11 Catholic Things to Do This Summer

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11 Catholic Things to Do This Summer

By | 2015-06-15T15:22:37+00:00 June 15, 2015|Catholicism, Culture, Leisure|

The high holy days of Christmas and Easter provide plenty for Catholics to meditate on and do during the seasons of winter and spring, but what about the great frontier of summer? What’s a Catholic to do now? Allow me to provide a non-comprehensive list of ideas for the serious, fun-loving Catholic to enjoy during this season of rest and recreation.

1. Read a Novel


If you’re a student, now’s the time to set the hardcore theology aside and pick up a pleasant and engaging book to read. Don’t be afraid of fiction. You’ve already read the Lord of the Rings, so here are a few other Catholic book ideas:

Kristin Lavransdatter by Sigrid Undset
Canticle for Leibowitz by Walter M. Miller, Jr.
Death Comes for the Archbishop by Willa Cather
The Moviegoer by Walker Percy

2. Go on a Pilgrimage


The extra time you have and the sunny weather provide many opportunities for a jaunt to a holy place. Yes, you can get a plenary indulgence at many of them, but you will also have time to meditate on the pilgrimage that is your earthly life, and maybe even spend some QT with those you love. Here are some ideas for pilgrimages, and you don’t even have to go to Europe!

The Basilica of the National Shrine of the Immaculate Conception, Washington, DC
Holy Hill, Milwaukee WI (and the Shrine of Our Lady of Good Help, Campion, WI)
Mission of St. Charles Borromeo, Carmel, CA (site of Bl./St. Junipero Serra)
National Shrine of St. Elizabeth Ann Seton, Emmitsburg, MD
National Shrine/Cathedral of St. Paul, St. Paul, MN
National Bl. Francis Xavier Seelos Shrine, New Orleans, LA
The grave of Servant of God Dorothy Day at the Cemetery of the Resurrection, Staten Island, NY

3. Organize a Barbeque


I recommend the cooking advice of St. Lawrence, “I’m done on this side, you can turn me over now.” Eat some good red meat and have some Trappist beer (if you’re 21), and make sure to invite those neighbors who might not know how much fun Catholics can be.

4. Watch an Outdoor Movie


This is a fun venture, and if you’re looking for good, non-saccharine Catholic movies to view, here are some ideas.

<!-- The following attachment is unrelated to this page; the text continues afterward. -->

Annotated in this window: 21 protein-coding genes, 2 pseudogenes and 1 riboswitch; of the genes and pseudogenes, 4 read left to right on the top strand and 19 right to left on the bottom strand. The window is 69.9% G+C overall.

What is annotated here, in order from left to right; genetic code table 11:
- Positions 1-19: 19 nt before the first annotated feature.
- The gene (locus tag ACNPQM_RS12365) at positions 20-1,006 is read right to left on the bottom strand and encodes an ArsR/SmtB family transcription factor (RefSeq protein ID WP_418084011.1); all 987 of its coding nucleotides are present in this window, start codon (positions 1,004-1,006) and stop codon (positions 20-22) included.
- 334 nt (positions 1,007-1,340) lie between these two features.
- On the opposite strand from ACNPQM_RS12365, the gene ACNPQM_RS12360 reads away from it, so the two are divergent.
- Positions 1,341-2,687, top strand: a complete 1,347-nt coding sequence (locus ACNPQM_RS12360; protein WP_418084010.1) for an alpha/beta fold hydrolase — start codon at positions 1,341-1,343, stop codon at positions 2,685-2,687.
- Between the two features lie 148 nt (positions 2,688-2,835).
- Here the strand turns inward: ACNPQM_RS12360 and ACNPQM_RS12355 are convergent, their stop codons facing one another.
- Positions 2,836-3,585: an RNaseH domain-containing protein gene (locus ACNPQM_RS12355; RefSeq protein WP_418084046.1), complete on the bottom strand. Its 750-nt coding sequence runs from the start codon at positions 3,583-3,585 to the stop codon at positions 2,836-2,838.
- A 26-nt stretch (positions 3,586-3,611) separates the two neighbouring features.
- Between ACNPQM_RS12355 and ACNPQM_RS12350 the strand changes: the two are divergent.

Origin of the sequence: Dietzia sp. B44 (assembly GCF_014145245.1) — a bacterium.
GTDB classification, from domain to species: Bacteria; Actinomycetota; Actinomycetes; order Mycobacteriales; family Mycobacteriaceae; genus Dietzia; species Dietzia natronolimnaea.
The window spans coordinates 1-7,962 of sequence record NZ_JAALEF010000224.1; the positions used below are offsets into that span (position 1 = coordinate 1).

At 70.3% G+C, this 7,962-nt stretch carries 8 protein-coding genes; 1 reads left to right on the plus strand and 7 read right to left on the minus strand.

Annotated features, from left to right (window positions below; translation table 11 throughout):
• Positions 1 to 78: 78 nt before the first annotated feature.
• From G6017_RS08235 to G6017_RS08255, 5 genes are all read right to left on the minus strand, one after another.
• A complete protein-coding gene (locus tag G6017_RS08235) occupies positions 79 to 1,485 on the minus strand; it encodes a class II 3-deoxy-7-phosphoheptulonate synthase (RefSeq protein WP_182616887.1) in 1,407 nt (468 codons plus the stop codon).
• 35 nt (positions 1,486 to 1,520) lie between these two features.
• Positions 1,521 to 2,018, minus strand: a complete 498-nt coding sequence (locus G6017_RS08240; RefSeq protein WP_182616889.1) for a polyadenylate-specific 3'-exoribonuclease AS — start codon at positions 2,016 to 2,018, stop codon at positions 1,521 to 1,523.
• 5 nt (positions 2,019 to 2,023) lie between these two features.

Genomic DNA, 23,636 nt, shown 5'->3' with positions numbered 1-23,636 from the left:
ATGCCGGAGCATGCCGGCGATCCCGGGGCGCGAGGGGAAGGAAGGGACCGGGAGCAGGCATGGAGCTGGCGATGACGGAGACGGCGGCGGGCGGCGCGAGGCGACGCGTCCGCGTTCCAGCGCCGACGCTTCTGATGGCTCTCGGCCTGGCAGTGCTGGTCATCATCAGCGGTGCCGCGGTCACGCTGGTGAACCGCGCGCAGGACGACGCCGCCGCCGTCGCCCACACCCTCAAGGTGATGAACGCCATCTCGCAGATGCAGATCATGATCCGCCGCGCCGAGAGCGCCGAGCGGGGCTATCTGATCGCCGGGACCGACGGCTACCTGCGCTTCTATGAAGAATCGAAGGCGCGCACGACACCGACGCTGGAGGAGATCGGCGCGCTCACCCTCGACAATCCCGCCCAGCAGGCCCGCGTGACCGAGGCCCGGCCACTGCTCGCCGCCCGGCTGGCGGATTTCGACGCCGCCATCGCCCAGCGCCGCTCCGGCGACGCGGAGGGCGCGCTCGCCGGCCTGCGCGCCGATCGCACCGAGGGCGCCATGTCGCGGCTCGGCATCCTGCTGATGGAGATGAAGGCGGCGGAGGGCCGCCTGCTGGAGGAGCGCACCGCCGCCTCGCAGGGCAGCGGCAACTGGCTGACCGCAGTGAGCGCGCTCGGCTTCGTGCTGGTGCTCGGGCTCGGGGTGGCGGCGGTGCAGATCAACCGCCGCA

On the Waterfront, Marlon Brando (1953)
Becket, Richard Burton (1964)
The Scarlet and the Black, Gregory Peck (1983)
Babette’s Feast, Stephane Audran (1987)
Les Miserables, Hugh Jackman (2012)

5. Volunteer at a Bible Camp


From the South Bronx to an Indian Reservation in North Dakota, I can testify that this is both a rewarding and–dare I say–fun experience for your summer. Actually have an impact in someone’s life and learn how to tie a rosary, too.

6. Visit a Nursing Home


Objection 1: Nursing homes are depressing.

Sed Contra: “Even if his mind fails, be considerate of him; do not revile him because you are in your prime. Kindness to a father will not be forgotten; it will serve as a sin offering—it will take lasting root” (Sirach 3:13-14).

Respondeo: When Catholics think of how they can grow in their faith, they tend to forget the opportunity that visiting a nursing home affords. Not only are you helping to brighten an elderly child of God’s day, you might actually learn something in the process. Musical instruments are always a plus. (And if you are at the Little Sisters of the Poor in Cincinnati, you might get to play Wii Bowling with the residents.)

Reply to Objection 1: That’s because you’re not there!

7. Play Baseball or Softball


Obvious. (The Great Bambino himself was a Catholic.)

8. Or Soccer or Ultimate Frisbee


Not quite as obvious as #7, but obvious enough. Here we see Lionel Messi (right), the greatest soccer player in the world, meeting with his fellow Argentine, Pope Francis.

9. Go on a Hike


Experience the beauty of God’s creation in one of his unsullied areas. Don’t forget trail mix. Say a rosary while you’re at it.

10. Write Poetry


Write a poem, especially if you’ve never done so before. It doesn’t have to change the world–just access a different part of your intellect. Address it to God if you’re embarrassed to give it to a mere mortal. Pictured here is the tortured Catholic poet Oscar Wilde. (Caution: don’t lose your mind.) Once definitive proof is shown that Shakespeare was Catholic, this post will be updated.

11. Evangelize


With heart, mind, soul, and strength restored, go spread the Good News to whomever will listen. Have a great summer!

Image: The Author Ponders the Glories of Summer

About this Brother:

Br. Dominic Bouck, O.P.

Br. Dominic Bouck was born and raised in Dickinson, North Dakota, the youngest of seven children. He went to the University of St. Thomas in St. Paul, Minnesota, where he graduated with a degree in Philosophy, Catholic Studies, and Classical Languages. While at St. Thomas he studied one semester at the Angelicum in Rome, where he came to know the Dominican Friars. On DominicanFriars.org